In the district court, the Van Orts claimed that it is possible that Stanewich recklessly pricked Helen Van Ort with the syringe. However, the district court dismissed this theory of events as implausible. If the factual context makes the non-moving party's claim implausible, then that party must come forward with more persuasive evidence than otherwise would be necessary to show that there is a genuine issue for trial. See Matsushita Elec. Indus. Co. v. Zenith Radio Corp., 475 U.S. 574, 587, 106 S.Ct. 1348, 1356, 89 L.Ed.2d 538 (1986); California Architectural Bldg. Prods., 818 F.2d at 1468.4 The Van Orts have not pointed to any evidence in the record that indicates that the pricking of Helen Van Ort was accidental. Therefore, we conclude that, based on the undisputed, material (i.e., outcome-determinative) facts, liability arising out of the attempted robbery and battery was not the result of an "occurrence" and that Blue Ridge has no duty to indemnify the Estate.5

C. Probate Code


The Van Orts claim that the declaratory judgment issued by the district court applies only to Kathy Stanewich, as administratrix of the Estate, and does not apply to the Estate itself. According to the Van Orts, Blue Ridge was required to name both the Estate and its personal representative in the underlying action which it failed to do. The Van Orts cite Cal. Prob.Code §§ 552 and 553 as support for this proposition. Section 552 provides that "[a]n action under this chapter shall name as the defendant, 'Estate of (name of decedent), Deceased.' " Cal. Prob.Code § 552(a). On motion of an interested party, or on its own motion, the court may substitute the personal representative as the defendant or consolidate the actions against the Estate and the personal representative. Cal. Prob.Code § 552(b), (c). Sections 552 and 553, however, apply only in actions to determine a decedent's liability where the decedent is protected by insurance. Cal. Ins.Code § 550(a); see 4 Witkin, Calif. Procedure, Pleadings § 240(3) (4th ed.1997). Thus, except where §§ 552 and 553 apply, it is proper to name the representative of the estate rather than the estate because an estate is not a legal entity. Estate of Bright v. Western Air Lines, Inc., 104 Cal.App. 2d 827, 828, 232 P.2d 523 (1951) (an estate cannot sue or be sued); Tanner v. Estate of Best, 40 Cal.App.2d 442, 445, 104 P.2d 1084 (1940) (estate not a legal entity). Therefore, the declaratory judgment will preclude further litigation against Blue Ridge seeking indemnification for the judgment in the underlying action.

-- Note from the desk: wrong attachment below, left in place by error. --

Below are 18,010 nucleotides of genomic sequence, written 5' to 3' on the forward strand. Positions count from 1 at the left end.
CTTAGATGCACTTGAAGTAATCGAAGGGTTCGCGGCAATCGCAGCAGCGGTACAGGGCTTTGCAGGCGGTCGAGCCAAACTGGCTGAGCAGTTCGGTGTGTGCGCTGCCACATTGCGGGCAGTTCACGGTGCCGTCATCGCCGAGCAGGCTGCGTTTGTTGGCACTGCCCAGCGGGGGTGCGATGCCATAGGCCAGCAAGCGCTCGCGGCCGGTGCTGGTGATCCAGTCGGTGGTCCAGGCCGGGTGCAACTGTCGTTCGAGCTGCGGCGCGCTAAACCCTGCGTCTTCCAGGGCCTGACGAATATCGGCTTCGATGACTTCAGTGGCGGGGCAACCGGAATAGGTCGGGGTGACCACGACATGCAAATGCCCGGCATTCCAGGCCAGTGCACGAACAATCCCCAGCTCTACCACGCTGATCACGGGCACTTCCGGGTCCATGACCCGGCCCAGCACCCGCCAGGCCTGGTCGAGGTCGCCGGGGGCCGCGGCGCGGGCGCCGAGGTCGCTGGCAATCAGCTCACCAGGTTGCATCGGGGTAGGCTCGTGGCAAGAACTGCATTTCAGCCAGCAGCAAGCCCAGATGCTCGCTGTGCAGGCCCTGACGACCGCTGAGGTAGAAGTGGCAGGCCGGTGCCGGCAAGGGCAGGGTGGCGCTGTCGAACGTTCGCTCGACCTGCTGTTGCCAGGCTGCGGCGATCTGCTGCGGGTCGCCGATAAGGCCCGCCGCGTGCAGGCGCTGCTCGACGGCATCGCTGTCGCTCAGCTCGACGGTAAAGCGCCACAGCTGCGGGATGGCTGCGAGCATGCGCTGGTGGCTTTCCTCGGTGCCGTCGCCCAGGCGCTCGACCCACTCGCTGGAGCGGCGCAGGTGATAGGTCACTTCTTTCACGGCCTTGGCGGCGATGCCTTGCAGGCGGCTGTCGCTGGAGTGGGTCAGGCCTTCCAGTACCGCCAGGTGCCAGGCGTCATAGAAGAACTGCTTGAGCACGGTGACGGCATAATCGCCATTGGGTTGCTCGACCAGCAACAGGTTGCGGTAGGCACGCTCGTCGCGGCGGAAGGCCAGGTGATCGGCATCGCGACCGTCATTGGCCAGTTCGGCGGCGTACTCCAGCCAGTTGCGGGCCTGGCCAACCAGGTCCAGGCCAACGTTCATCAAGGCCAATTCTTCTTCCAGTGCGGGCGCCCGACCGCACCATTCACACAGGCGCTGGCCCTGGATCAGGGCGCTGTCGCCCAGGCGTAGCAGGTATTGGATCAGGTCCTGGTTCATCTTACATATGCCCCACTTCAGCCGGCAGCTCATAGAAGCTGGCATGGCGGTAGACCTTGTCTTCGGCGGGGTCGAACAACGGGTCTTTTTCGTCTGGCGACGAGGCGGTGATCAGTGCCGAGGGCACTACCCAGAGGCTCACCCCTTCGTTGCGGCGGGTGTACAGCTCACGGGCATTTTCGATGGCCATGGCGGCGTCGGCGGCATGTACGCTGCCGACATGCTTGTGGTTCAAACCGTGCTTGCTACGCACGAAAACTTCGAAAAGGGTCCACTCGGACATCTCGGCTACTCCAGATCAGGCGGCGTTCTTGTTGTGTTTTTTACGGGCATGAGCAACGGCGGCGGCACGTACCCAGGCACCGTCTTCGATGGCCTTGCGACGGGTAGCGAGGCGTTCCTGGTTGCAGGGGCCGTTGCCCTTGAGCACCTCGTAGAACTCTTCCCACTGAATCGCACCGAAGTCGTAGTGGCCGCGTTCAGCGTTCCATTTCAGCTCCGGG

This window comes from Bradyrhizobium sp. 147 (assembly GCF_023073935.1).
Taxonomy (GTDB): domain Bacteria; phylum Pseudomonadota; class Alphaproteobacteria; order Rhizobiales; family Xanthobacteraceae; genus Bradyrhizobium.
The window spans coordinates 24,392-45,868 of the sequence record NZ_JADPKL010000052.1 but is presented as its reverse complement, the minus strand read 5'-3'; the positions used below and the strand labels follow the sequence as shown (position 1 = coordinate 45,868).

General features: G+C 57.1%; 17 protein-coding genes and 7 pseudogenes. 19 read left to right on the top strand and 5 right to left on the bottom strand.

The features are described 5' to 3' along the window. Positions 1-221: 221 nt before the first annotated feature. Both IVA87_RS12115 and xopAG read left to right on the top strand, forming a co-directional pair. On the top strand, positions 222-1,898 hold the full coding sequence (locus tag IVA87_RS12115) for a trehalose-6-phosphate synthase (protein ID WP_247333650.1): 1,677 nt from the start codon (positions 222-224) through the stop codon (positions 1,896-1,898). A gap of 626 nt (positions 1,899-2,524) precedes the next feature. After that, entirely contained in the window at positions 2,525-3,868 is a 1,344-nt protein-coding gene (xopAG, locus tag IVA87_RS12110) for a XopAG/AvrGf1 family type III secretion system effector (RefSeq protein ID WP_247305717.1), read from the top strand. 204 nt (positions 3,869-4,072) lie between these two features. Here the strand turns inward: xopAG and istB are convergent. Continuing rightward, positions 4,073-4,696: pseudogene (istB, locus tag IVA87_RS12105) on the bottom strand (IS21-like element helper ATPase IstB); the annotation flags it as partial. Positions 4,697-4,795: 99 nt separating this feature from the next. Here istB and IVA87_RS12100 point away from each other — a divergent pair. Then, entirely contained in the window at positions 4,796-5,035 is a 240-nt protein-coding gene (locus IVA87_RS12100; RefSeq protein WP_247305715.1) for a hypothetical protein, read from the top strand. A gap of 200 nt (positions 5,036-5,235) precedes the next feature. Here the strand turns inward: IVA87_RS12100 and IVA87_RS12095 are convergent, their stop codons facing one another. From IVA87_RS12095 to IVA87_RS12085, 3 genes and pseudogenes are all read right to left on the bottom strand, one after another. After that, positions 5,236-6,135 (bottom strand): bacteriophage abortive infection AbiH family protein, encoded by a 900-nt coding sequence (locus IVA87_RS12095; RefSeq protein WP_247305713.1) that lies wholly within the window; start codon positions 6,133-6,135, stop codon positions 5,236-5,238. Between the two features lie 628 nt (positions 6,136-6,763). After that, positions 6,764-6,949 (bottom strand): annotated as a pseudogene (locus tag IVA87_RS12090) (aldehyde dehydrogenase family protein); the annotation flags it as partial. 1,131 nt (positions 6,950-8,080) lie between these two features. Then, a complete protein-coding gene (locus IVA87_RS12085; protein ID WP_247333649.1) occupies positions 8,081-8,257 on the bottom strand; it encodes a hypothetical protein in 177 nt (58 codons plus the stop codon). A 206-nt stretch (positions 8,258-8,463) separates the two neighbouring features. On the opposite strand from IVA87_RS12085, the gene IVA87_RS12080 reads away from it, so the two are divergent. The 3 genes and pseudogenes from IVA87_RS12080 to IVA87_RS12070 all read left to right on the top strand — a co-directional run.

The district court correctly determined that an insurance company which limited its coverage to accidents is not responsible for the liability arising out of an assault and attempted robbery.




The Honorable Milton I. Shadur, Senior United States District Judge for the Northern District of Illinois, sitting by designation


Blue Ridge alleged that it was a Maryland corporation with its principal place of business in Texas. It has since moved its principal place of business to Connecticut. Blue Ridge also alleged that the Van Orts were citizens of California; however, this allegation was neither admitted in the Van Orts' answer nor proved up in any way. Although not alleged, defendant County of San Diego is a citizen of California. See Moor v. County of Alameda, 411 U.S. 693, 717-21, 93 S.Ct. 1785, 1799-1802, 36 L.Ed.2d 596 (1973), overruled on other grounds by Monell v. Department of Social Servs., 436 U.S. 658, 696 n. 61, 98 S.Ct. 2018, 2038-39 n. 61, 56 L.Ed.2d 611 (1978)


"The legal representative of the estate of a decedent shall be deemed a citizen only of the same state as the decedent." 18 U.S.C. § 1332(c)(2)


Although 28 U.S.C. § 1653 speaks only of amending "[d]efective allegations of jurisdiction" (emphasis added), we deem it to be the better practice that such allegations be supported by prima facie proof. Cf. Newman-Green, Inc. v. Alfonzo-Larrain, 490 U.S. 826, 831, 109 S.Ct. 2218, 2222, 104 L.Ed.2d 893 (1989) (§ 1653 "addresses only incorrect statements about jurisdiction that actually exists, and not defects in the jurisdictional facts themselves")


We hasten to add, however, that neither Matsushita nor California Architectural authorizes a district court to engage in the impermissible weighing of evidence for summary judgment purposes. As Anderson v. Liberty Lobby, Inc., 477 U.S. 242, 250-52, 106 S.Ct. 2505, 2511-12, 91 L.Ed.2d 202 (1986), teaches, the summary judgment standard is the same as that under Fed.R.Civ.P. 50(a), and the inquiry under both is the same: "whether the evidence presents a sufficient disagreement to require submission to a jury or whether it is so one-sided that one party must prevail as a matter of law." Id. at 251-52, 106 S.Ct. at 2512


As the Van Orts cannot show that there was an "occurrence" for purposes of insurance coverage, we do not address the policy's explicit exclusion for liability arising from bodily injury "which is expected or intended by the insured," or Cal. Ins.Code § 533 which precludes coverage for "a loss caused by the wilful act of the insured."